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Castro's daughter talks life in Cuba

Castro’s daughter talks life in Cuba

By Michelle Tanner
Senior Staff Reporter
November 15, 2006

Alina Fernandez, the illegitimate daughter of Cuban dictator Fidel
Castro, visited the on Tuesday to talk about growing up in
revolutionary Cuba.

“I do speak about a personal experience,” Fernandez said. “But it’s not
about me, it’s about Cuba.”

Fernandez, who published a book in 1998 about her experiences as the
daughter of Castro and as an exile from Cuba, took listeners on a
journey through the history of her parents, her childhood and her
eventual escape from her home country. She emphasized revolution as the
cause for her story and hoped to bring the audience a clearer picture of
what life was and is like there.

Fernandez said she could still recall the first appearances of the
“hairy men” – who she later came to know as rebels – interrupting her
childhood cartoon programs.

“For me, life went from white to black and stayed grey for a very long
time,” Fernandez said.

She told the audience about the destruction of Cuba and its transition
into a militarized, communist country, using her own memories and
inserting humorous comments.

“Even parking meters were destroyed – which isn’t such a bad idea!”
Fernandez said.

As religion and art were forced out of Cuba, and as ,
and all other aspects of life were taken over by the state,
Fernandez said she distinctly remembers how her life had been transformed.

“It is amazing how total communism can change people’s bodies and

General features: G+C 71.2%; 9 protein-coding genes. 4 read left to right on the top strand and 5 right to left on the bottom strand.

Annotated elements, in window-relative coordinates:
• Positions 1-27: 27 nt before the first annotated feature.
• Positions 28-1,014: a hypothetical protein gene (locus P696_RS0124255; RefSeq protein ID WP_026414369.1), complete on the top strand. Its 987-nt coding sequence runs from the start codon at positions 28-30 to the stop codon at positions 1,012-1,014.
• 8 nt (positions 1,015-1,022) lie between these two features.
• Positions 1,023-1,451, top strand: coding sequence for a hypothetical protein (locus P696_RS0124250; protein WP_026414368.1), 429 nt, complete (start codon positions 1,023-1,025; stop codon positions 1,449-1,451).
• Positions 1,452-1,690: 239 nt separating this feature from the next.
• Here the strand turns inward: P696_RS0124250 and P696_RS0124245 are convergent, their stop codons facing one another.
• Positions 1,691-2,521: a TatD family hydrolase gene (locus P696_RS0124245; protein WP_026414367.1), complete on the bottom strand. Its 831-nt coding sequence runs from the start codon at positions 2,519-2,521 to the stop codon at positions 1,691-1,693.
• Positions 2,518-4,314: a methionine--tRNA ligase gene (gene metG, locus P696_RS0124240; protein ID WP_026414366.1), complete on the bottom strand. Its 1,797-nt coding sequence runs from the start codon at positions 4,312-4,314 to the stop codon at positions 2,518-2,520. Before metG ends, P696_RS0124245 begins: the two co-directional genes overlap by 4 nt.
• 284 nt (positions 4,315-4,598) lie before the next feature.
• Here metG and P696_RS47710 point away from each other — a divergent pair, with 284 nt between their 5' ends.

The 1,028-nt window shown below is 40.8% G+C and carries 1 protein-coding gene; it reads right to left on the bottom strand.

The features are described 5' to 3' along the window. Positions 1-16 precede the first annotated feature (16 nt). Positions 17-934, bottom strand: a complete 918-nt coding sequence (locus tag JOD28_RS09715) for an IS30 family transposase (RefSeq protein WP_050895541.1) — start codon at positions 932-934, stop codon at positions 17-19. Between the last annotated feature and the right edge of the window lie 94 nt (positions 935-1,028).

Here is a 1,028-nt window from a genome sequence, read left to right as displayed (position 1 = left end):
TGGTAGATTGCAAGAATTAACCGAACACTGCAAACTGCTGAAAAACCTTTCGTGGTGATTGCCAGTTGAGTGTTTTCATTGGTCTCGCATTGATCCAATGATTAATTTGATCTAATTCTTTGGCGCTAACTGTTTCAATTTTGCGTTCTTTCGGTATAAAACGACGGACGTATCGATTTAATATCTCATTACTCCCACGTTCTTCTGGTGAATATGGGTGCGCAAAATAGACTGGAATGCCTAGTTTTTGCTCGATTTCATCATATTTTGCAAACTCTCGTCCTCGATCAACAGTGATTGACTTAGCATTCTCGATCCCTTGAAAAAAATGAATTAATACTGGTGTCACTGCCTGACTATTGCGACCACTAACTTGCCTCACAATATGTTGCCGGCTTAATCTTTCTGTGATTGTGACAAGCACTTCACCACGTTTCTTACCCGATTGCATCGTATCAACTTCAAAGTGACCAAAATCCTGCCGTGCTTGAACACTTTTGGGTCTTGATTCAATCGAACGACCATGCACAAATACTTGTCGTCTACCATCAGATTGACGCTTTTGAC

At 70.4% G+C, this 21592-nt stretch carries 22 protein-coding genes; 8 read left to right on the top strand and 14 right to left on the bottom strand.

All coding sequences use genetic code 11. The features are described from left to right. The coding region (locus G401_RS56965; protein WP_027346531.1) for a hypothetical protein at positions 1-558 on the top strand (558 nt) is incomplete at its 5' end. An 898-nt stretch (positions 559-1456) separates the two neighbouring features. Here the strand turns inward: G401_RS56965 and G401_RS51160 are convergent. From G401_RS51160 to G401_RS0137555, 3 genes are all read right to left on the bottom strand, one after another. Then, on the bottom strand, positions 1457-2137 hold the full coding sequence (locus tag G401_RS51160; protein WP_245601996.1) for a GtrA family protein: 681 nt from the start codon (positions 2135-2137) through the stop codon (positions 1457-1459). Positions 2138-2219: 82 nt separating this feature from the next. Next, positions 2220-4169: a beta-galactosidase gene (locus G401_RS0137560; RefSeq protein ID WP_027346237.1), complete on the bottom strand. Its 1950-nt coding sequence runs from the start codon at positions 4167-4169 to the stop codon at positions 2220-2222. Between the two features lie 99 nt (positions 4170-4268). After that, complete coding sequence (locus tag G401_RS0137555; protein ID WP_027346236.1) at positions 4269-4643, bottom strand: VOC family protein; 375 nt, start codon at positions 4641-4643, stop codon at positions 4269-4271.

minds,” Fernandez said. “It’s something you’ll never imagine.”

Fernandez also told stories of her life as Castro’s daughter – of how
“joyful” he made her mother and of how lonely he seemed. However, until
she was 10 years old, she thought Castro was simply a friend of her
mother’s. Within a year of learning Castro’s true relation to her, she
came to resent it.

“I was really trying to escape this new identity,” Fernandez said.

In 1989, Fernandez publicly joined the dissidents of Cuba and began to
actively fight the new regime.

“Revolution becomes a dictatorship when the state takes over your
personal life,” Fernandez said. “In Cuba, the government decides
everything for you – what you’re going to wear, what you’re going to
eat, what you will fight for.”

Eventually, after her daughter’s access to education was denied and they
were denied legal leave of the country, Fernandez made the crucial
decision to escape from Cuba. She engaged the audience with tales of
falsified passports, press conferences and American “Woody Woodpecker”
hairstyles that were part of her escape.

“My responsibility was to give my daughter an alternative,” Fernandez
said. “I feel if you bring a child into the world, you have a huge

After her presentation, an audience member asked if she would ever
return to Cuba. She took a moment to consider it.

“I won’t be the first person on the first plane,” Fernandez said with a

Fernandez finished with a bit of information on the current state of
Cuba and of what she sees in its future.

“Many people in Cuba are uncomfortable,” Fernandez said. “They’re
expecting something better, but they don’t know what to expect.”

Savannah Lanier, a junior majoring in public relations, said she thought
the lecture was very interesting and admired Fernandez’s motivation and

“I think it’s amazing she can have a sense of humor after all that she’s
been through,” Lanier said. “I love that she has been able to learn from
her experiences and feels like it’s her obligation to tell people about it.”

Solomon Rose, a graduate student in history, said Fernandez’s sense of
humor added to the presentation.

“The anecdotes were certainly funny,” Rose said. “It was entertaining.”

Though Fernandez doesn’t tour universities regularly, she said she does
enjoy the lectures and that mostly she tries to have fun and use her own
story to describe Cuba. Though it makes her nervous to talk to students,
she said, she thinks it is important.

“I think you should go where you feel most comfortable,” Fernandez said.
“And I feel useful doing this and telling what the social regime is like.”

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November 2006
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